Soy proteins are being developed as a binder to provide a renewable, plant-fiber-composite particleboard and medium density fiberboard. These composites could be a cost-competitive, formaldehyde-free solution to traditional wood-composite
particleboard and medium-density fiberboard.
Similar protein technologies are being utilized in non-wood adhesives at Heartland Resource Technologies for full or partial replacement of latex adhesives such as polyvinyl acetates.
Iowa State University has developed an enzymatic approach to making soy hydrolysates that can be tailor-made for use with phenol formaldehyde resins in OSB and softwood plywood.
The new approach is more environmentally friendly and less expensive than the traditional use of caustic, high-temperature and high-pressure approaches.
New applications have been found in the construction adhesives and sealants market. Several polyols manufacturers have introduced products that were developed to replace
petrochemical polyols with soy-based alternatives in urethane adhesives. The soy component has been shown to offer improved adhesion to a wide variety of substrates.
Soy oil adhesive technology developed by Niemann Labs is used in asphalt and built-up roof applications, replacing VOC and adding bio-content.
Most recently, pressure-sensitive adhesives (PSA) have been formulated using modified soy oil. This work is being funded at Kansas State University’s Center for Biobased Polymers by Design in the Department of Grain Science and Industry. State of the Art Most USB-sponsored wood research has concentrated on either reducing formaldehyde emissions in UF-produced wood composites or reducing the costs of using phenol in structural wood composites such as OSB and softwood plywood.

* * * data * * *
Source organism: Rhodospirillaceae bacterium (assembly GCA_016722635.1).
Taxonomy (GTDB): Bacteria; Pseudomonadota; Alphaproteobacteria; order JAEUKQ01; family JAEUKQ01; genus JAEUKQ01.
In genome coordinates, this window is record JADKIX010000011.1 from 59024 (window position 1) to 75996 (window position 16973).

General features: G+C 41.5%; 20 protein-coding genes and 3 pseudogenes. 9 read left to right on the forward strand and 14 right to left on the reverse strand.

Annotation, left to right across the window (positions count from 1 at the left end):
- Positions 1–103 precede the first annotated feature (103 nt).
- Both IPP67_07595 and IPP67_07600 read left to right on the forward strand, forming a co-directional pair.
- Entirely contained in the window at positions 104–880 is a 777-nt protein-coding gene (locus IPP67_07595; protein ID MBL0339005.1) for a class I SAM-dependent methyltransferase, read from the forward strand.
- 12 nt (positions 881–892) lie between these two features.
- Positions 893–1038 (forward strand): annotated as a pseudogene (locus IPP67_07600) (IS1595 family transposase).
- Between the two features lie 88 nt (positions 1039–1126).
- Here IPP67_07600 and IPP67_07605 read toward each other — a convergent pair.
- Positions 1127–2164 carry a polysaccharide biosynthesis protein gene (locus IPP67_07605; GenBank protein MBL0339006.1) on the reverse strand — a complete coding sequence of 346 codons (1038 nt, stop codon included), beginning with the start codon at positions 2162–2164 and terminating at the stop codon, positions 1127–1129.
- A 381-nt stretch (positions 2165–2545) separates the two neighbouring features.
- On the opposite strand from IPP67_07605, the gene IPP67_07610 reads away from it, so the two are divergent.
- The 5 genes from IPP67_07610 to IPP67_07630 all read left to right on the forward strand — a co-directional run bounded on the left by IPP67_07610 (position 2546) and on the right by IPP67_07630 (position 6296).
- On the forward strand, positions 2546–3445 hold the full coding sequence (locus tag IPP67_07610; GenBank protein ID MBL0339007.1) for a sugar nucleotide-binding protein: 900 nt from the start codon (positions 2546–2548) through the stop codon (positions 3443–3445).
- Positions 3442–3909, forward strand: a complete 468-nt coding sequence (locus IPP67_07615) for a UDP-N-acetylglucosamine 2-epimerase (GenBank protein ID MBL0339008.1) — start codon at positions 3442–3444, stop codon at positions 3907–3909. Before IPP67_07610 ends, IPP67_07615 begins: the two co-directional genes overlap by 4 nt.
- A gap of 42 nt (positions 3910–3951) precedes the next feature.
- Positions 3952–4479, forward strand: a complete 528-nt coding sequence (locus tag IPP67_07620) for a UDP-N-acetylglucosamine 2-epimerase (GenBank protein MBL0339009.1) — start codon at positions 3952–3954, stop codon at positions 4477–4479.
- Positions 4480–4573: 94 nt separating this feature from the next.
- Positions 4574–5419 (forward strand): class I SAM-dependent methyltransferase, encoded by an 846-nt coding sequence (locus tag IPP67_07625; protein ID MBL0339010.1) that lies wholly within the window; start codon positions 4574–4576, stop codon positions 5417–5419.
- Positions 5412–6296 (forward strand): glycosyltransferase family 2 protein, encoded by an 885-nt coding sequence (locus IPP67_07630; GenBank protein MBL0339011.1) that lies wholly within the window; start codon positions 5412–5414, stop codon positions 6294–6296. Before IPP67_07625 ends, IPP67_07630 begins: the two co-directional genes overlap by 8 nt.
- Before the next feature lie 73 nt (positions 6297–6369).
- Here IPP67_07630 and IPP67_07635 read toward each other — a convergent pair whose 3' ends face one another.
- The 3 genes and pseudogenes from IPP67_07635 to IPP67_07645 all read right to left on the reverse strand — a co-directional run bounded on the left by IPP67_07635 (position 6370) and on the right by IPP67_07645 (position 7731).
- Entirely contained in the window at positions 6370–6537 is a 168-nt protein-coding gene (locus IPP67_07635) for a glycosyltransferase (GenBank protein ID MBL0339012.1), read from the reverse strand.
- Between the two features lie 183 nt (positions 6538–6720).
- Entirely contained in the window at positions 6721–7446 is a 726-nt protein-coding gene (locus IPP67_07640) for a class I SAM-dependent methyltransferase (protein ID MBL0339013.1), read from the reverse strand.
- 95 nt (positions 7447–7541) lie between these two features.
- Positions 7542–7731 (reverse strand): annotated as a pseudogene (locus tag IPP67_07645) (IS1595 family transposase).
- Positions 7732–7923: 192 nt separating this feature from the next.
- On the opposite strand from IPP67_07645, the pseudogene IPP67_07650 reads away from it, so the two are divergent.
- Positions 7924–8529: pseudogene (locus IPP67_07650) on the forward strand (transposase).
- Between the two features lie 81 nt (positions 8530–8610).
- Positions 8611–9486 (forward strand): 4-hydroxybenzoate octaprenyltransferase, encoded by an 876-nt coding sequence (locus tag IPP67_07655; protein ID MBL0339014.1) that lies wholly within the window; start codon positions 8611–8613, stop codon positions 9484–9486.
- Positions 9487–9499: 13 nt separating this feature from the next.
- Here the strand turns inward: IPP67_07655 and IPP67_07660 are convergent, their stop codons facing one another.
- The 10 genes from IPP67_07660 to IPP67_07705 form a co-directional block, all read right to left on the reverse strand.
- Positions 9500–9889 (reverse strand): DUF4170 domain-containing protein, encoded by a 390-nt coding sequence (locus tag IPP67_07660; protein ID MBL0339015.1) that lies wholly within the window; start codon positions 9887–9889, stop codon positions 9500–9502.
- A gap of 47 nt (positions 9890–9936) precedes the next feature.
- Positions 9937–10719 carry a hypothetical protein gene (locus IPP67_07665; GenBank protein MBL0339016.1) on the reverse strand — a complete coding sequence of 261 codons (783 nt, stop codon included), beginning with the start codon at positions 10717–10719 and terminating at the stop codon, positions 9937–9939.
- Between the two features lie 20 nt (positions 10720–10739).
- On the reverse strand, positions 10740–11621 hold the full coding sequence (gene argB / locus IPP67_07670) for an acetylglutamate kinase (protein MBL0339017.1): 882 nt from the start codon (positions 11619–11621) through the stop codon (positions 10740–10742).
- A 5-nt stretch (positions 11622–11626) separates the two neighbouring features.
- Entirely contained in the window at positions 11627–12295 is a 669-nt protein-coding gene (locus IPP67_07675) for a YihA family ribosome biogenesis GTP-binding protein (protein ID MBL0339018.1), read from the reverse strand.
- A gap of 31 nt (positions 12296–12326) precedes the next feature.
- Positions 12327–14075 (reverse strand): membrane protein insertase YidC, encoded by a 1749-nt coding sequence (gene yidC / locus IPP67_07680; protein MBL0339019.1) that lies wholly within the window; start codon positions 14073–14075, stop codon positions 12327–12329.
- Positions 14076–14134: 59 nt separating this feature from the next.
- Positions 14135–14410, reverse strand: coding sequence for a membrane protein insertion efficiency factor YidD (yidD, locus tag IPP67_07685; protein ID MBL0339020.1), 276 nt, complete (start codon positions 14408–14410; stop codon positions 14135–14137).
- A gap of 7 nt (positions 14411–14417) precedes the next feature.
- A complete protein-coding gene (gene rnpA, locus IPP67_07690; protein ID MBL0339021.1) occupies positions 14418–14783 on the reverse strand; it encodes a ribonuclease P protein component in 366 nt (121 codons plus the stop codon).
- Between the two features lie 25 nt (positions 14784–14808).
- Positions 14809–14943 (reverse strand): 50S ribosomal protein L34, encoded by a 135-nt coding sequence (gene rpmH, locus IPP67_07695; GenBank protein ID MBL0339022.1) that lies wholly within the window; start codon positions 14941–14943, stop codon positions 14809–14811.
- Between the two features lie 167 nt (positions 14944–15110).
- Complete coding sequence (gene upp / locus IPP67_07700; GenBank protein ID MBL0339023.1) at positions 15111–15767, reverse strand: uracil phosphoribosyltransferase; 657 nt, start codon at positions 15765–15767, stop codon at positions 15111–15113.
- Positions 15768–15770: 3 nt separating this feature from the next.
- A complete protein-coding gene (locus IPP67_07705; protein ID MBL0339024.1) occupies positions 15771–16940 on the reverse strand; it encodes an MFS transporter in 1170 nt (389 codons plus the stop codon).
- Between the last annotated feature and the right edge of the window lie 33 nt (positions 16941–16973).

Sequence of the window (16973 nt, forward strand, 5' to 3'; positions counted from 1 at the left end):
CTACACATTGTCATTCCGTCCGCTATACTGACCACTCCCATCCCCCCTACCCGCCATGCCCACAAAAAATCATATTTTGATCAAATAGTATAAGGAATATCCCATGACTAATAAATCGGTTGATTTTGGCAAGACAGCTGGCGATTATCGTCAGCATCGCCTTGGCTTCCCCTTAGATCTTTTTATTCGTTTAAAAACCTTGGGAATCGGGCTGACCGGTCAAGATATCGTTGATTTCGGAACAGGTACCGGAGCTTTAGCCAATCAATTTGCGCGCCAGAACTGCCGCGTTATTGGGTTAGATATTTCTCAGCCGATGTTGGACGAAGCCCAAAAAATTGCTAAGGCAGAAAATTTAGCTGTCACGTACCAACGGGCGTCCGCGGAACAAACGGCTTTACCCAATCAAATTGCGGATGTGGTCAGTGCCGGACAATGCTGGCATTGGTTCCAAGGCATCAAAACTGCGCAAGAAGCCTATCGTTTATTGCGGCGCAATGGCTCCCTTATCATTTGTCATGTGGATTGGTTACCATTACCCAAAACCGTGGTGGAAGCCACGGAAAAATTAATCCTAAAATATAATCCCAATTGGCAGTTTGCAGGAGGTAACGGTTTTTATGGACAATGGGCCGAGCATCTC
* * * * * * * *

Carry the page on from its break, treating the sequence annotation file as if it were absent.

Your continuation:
USB funding has been used to replace petrochemical components in non-wood adhesives, which reduces volatile organic compounds while increasing biobased content.
The major adhesive resins used for wood-composite panels contain phenol or urea, plus formaldehyde. Formaldehyde is made from methanol, which is made from natural gas. Phenol is derived from benzene and cumene, which are made from petroleum, and
propylene, which is made from natural gas in most of the world.
Urea is a product of ammonia, which is primarily made from natural gas and carbon dioxide. Formaldehyde pricing is dependent on methanol, which has fluctuated greatly in the last few years as a result of shortages worldwide. Urea pricing rose due to increased costs for ammonia but then dropped significantly during the economic situation early
in 2009. The costs for phenol are attributed to the cost for the base stock petroleum, which has followed the same trends as urea.
Soy meal/flour costs have remained flat for many years, but they recently increased due to increased demand for soy meal/flour. In spite of these recent price increases, soy meal/flour remains an inexpensive raw material for wood adhesives.
Advantages and the Path Forward
New soy adhesives promise both improved performance and economics to the wood products industry. They have also proved to be excellent alternatives to urea-based products for interior applications where legislation now restricts emissions
USB is supporting research and testing to commercialize these products and ensure they meet industry standards. Working with industry partners, USB helps develop standard
industry practices, an infrastructure to supply the products and
acceptance of the resulting end-products at all levels.